We recently came across this article about an area near the Grand Canyon where you can see circular patches of bare ground in the imagery. The bare patches are believed to be caused by ant nests and so the area has been dubbed the ‘Las Vegas of Ants’.
‘Las Vegas of Ants’, Grand Canyon, Nevada, USA.
Another location that has similar patterns that may be caused by ants is an area in Namibia. There they are known as ‘fairy circles’.
Namib fairy circles.
In Zambia there are large regions that are covered with termite mounds. Although termites look, and behave like ants they are actually more closely related to cockroaches. If you look at the region around Choma, in Southern Zambia, you will notice that all the fields have trees speckled around them, but it is not obvious why from the satellite imagery. However, there is a higher resolution image from the Africa Megaflyover
Termite mounds near Choma, Zambia. According to my sister, a biologist, the termite in question is Macrotermes sp.
Where farmers are using centre-pivot irrigation it is necessary to flatten the termite mounds, but the marks where they were can still be seen in the fields.
Top: a field with uncut trees where the termite mounds are. Centre: uncleared bush with termite mounds showing as lighter patches. Bottom: Circular fields for centre pivot irrigation with termite mounds flattened.
We also came across an area near Choma which has some white dots in the soil that are smaller than the previous termite mounds.
According to my sister, these could be another type of termite (possibly Cubitermes sp.), which makes small grey mounds.
An area near Lochinvar National Park, Zambia. This image was captured during a fire (still burning at the top right) which makes the termite mounds really stand out.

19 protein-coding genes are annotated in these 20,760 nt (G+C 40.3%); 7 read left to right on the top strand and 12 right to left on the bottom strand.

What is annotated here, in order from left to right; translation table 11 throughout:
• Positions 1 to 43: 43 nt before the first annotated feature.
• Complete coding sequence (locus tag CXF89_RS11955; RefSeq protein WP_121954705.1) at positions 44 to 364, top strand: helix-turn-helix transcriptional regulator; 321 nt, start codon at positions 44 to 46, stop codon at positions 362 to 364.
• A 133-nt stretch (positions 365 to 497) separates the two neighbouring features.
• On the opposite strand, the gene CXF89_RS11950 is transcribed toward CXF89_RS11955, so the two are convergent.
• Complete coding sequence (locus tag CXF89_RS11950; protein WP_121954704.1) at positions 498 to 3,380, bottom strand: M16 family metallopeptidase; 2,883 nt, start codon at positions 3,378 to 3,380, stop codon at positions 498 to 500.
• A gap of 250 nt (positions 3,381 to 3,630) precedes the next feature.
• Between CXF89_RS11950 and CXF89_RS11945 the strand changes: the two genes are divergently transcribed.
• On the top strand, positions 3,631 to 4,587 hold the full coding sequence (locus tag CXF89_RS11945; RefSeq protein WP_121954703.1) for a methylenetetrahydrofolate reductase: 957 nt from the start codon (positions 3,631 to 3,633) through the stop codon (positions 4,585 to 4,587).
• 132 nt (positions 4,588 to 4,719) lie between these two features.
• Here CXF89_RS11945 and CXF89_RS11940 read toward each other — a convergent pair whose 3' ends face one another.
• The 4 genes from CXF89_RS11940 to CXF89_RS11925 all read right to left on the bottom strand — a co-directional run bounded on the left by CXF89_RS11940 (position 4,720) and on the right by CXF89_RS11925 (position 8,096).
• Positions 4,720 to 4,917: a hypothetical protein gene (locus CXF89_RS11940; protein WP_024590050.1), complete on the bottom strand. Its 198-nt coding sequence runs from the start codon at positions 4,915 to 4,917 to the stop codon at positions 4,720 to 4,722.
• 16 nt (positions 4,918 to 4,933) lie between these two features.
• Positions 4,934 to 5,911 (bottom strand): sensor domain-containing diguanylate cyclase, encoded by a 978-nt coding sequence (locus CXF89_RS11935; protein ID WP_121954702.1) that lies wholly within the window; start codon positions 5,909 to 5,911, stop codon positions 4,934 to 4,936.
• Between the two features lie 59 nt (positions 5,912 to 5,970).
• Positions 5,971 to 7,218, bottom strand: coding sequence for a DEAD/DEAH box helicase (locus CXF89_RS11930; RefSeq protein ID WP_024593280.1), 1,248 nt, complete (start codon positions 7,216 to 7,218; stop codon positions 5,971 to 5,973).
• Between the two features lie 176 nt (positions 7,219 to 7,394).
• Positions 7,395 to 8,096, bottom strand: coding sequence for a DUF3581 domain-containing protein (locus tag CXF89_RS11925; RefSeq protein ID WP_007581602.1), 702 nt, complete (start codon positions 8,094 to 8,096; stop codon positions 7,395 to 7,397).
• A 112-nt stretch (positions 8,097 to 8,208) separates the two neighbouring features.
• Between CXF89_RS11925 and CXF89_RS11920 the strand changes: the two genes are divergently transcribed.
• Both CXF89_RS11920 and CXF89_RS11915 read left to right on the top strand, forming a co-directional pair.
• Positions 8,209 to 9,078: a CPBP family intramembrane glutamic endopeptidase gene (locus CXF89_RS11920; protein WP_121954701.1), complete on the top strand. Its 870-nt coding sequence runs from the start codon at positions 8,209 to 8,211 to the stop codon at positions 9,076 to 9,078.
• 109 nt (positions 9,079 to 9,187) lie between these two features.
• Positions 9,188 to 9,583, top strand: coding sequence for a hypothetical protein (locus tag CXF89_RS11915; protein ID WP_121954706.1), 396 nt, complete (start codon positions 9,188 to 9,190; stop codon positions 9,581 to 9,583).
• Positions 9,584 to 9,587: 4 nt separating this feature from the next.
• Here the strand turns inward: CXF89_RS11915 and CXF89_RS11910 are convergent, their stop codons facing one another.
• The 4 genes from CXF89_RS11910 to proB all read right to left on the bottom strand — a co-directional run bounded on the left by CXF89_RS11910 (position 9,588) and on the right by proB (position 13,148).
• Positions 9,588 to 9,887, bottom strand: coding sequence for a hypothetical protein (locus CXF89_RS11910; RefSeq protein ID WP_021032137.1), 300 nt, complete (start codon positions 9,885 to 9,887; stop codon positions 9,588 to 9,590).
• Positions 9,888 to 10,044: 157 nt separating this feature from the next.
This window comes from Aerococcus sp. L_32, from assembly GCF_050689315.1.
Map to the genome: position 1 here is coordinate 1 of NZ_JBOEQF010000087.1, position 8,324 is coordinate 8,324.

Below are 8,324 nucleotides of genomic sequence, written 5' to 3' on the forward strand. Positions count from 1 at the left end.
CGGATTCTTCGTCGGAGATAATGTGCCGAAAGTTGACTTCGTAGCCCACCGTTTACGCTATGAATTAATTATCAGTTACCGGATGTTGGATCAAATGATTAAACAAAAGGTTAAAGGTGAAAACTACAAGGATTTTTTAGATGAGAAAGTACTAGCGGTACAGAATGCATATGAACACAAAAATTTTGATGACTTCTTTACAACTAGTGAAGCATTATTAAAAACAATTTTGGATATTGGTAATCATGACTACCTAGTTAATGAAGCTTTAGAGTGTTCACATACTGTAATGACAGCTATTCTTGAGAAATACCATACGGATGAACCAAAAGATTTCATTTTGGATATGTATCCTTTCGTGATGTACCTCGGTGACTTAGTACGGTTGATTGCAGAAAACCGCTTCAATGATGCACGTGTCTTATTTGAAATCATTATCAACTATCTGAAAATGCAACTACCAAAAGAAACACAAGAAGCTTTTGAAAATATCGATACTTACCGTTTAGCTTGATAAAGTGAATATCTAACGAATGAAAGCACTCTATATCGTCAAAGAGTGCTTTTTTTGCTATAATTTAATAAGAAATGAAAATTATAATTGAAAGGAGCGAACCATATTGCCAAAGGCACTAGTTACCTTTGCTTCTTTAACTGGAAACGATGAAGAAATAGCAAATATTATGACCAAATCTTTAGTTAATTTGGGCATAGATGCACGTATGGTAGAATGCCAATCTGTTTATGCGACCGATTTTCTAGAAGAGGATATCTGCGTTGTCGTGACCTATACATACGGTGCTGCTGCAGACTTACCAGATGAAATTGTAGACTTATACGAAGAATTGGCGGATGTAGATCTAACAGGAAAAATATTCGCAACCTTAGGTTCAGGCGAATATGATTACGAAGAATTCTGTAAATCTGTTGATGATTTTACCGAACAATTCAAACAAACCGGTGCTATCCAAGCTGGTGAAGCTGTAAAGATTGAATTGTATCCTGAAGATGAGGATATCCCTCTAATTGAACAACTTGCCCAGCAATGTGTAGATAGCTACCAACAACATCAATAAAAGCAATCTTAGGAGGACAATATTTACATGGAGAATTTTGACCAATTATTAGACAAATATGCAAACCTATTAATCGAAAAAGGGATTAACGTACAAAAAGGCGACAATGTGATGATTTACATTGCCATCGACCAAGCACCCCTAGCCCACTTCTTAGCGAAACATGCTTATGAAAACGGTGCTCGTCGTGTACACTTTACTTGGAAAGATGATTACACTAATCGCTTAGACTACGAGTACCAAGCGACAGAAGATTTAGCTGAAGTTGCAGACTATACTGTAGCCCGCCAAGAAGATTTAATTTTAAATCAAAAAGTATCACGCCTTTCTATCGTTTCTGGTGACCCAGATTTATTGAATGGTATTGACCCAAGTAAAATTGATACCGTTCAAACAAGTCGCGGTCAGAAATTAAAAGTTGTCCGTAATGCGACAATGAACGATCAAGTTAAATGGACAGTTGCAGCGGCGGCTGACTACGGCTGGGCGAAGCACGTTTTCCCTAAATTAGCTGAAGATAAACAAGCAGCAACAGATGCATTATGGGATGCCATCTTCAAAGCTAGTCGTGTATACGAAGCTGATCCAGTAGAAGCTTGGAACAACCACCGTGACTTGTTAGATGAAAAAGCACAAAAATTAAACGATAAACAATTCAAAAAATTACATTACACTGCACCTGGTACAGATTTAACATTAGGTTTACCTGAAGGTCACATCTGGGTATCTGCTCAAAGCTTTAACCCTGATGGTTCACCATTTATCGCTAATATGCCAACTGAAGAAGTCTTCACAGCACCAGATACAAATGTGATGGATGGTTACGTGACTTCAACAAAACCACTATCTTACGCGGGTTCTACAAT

Large termite mounds are common in other countries such as India and Australia. We couldn’t find any that were clearly visible in satellite imagery but we did find this one, known as a cathedral termite mound, in Street View:
A cathedral termite mound, Litchfield Park, Australia
If you look at the satellite view of the area you can just make out some lighter spots in the imagery, which are other cathedral termite mounds and when they are close to the road you can also see them in Street View.
When looking around Namibia we came across some other strange patterns:
Strange patterns that appear to be related to water flow.
We also came across a location in Ethiopia that is featured in Google’s ‘Earth View’ Chrome extension. It also shows dots all over the fields that might be termite mounds but we could not find any ground level photos to confirm it.
Near Tana Lake, Ethiopia
To see all the locations featured in this post in Google Earth download this KML file.